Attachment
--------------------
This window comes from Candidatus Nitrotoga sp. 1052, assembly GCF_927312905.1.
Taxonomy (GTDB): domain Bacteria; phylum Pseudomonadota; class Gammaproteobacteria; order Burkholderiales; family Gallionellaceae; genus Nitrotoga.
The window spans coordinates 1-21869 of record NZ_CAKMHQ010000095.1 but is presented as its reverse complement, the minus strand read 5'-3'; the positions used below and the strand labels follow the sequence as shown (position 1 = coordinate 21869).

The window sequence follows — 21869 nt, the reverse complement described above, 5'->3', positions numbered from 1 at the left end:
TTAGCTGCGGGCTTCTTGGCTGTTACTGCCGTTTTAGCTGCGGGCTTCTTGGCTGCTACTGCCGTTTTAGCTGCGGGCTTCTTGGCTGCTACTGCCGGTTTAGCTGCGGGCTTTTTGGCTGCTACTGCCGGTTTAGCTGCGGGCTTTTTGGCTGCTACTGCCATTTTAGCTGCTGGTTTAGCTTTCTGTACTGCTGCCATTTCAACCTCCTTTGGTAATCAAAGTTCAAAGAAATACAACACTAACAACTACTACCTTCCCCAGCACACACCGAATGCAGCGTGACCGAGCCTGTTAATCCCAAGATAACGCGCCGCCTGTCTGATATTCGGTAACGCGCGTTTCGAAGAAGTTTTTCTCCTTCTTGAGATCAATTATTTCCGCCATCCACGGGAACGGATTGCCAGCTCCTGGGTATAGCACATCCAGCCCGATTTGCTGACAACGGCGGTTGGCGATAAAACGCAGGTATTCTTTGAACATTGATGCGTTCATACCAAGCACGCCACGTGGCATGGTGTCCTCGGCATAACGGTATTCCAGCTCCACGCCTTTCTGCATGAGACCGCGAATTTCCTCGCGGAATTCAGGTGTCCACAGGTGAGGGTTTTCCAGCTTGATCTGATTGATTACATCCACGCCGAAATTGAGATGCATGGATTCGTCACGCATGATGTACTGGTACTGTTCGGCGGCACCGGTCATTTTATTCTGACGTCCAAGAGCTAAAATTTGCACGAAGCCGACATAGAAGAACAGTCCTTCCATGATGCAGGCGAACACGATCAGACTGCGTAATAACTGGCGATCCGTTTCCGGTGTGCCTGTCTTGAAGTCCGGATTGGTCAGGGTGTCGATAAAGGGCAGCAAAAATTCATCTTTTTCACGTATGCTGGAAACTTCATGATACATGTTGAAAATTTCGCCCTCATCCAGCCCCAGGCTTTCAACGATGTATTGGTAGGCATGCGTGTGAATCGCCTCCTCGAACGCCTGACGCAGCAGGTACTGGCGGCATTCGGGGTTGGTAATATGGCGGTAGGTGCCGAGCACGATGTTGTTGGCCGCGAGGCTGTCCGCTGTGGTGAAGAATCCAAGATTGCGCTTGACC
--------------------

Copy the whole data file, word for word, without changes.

This window comes from Candidatus Nitrotoga sp. 1052, assembly GCF_927312905.1.
Taxonomy (GTDB): domain Bacteria; phylum Pseudomonadota; class Gammaproteobacteria; order Burkholderiales; family Gallionellaceae; genus Nitrotoga.
The window spans coordinates 1-21869 of record NZ_CAKMHQ010000095.1 but is presented as its reverse complement, the minus strand read 5'-3'; the positions used below and the strand labels follow the sequence as shown (position 1 = coordinate 21869).

The window sequence follows — 21869 nt, the reverse complement described above, 5'->3', positions numbered from 1 at the left end:
TTAGCTGCGGGCTTCTTGGCTGTTACTGCCGTTTTAGCTGCGGGCTTCTTGGCTGCTACTGCCGTTTTAGCTGCGGGCTTCTTGGCTGCTACTGCCGGTTTAGCTGCGGGCTTTTTGGCTGCTACTGCCGGTTTAGCTGCGGGCTTTTTGGCTGCTACTGCCATTTTAGCTGCTGGTTTAGCTTTCTGTACTGCTGCCATTTCAACCTCCTTTGGTAATCAAAGTTCAAAGAAATACAACACTAACAACTACTACCTTCCCCAGCACACACCGAATGCAGCGTGACCGAGCCTGTTAATCCCAAGATAACGCGCCGCCTGTCTGATATTCGGTAACGCGCGTTTCGAAGAAGTTTTTCTCCTTCTTGAGATCAATTATTTCCGCCATCCACGGGAACGGATTGCCAGCTCCTGGGTATAGCACATCCAGCCCGATTTGCTGACAACGGCGGTTGGCGATAAAACGCAGGTATTCTTTGAACATTGATGCGTTCATACCAAGCACGCCACGTGGCATGGTGTCCTCGGCATAACGGTATTCCAGCTCCACGCCTTTCTGCATGAGACCGCGAATTTCCTCGCGGAATTCAGGTGTCCACAGGTGAGGGTTTTCCAGCTTGATCTGATTGATTACATCCACGCCGAAATTGAGATGCATGGATTCGTCACGCATGATGTACTGGTACTGTTCGGCGGCACCGGTCATTTTATTCTGACGTCCAAGAGCTAAAATTTGCACGAAGCCGACATAGAAGAACAGTCCTTCCATGATGCAGGCGAACACGATCAGACTGCGTAATAACTGGCGATCCGTTTCCGGTGTGCCTGTCTTGAAGTCCGGATTGGTCAGGGTGTCGATAAAGGGCAGCAAAAATTCATCTTTTTCACGTATGCTGGAAACTTCATGATACATGTTGAAAATTTCGCCCTCATCCAGCCCCAGGCTTTCAACGATGTATTGGTAGGCATGCGTGTGAATCGCCTCCTCGAACGCCTGACGCAGCAGGTACTGGCGGCATTCGGGGTTGGTAATATGGCGGTAGGTGCCGAGCACGATGTTGTTGGCCGCGAGGCTGTCCGCTGTGGTGAAGAATCCAAGATTGCGCTTGACC